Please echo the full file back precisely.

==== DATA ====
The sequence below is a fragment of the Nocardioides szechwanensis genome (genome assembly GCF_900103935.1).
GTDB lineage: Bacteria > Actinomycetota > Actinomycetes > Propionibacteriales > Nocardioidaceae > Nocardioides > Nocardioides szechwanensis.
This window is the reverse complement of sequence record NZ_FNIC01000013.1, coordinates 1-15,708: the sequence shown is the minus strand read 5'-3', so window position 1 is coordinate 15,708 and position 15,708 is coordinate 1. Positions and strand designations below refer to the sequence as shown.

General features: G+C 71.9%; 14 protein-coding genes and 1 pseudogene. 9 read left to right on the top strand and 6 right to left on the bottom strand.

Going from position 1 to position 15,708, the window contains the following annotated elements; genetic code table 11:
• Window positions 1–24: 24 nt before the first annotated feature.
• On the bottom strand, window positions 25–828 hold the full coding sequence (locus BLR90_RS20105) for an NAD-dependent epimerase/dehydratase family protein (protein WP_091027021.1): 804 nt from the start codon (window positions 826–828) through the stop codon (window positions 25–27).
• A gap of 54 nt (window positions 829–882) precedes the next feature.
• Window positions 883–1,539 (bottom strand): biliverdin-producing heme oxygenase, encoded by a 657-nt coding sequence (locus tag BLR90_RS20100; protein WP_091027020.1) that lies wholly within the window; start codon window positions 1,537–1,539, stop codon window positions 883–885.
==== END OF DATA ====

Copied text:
The sequence below is a fragment of the Nocardioides szechwanensis genome (genome assembly GCF_900103935.1).
GTDB lineage: Bacteria > Actinomycetota > Actinomycetes > Propionibacteriales > Nocardioidaceae > Nocardioides > Nocardioides szechwanensis.
This window is the reverse complement of sequence record NZ_FNIC01000013.1, coordinates 1-15,708: the sequence shown is the minus strand read 5'-3', so window position 1 is coordinate 15,708 and position 15,708 is coordinate 1. Positions and strand designations below refer to the sequence as shown.

General features: G+C 71.9%; 14 protein-coding genes and 1 pseudogene. 9 read left to right on the top strand and 6 right to left on the bottom strand.

Going from position 1 to position 15,708, the window contains the following annotated elements; genetic code table 11:
• Window positions 1–24: 24 nt before the first annotated feature.
• On the bottom strand, window positions 25–828 hold the full coding sequence (locus BLR90_RS20105) for an NAD-dependent epimerase/dehydratase family protein (protein WP_091027021.1): 804 nt from the start codon (window positions 826–828) through the stop codon (window positions 25–27).
• A gap of 54 nt (window positions 829–882) precedes the next feature.
• Window positions 883–1,539 (bottom strand): biliverdin-producing heme oxygenase, encoded by a 657-nt coding sequence (locus tag BLR90_RS20100; protein WP_091027020.1) that lies wholly within the window; start codon window positions 1,537–1,539, stop codon window positions 883–885.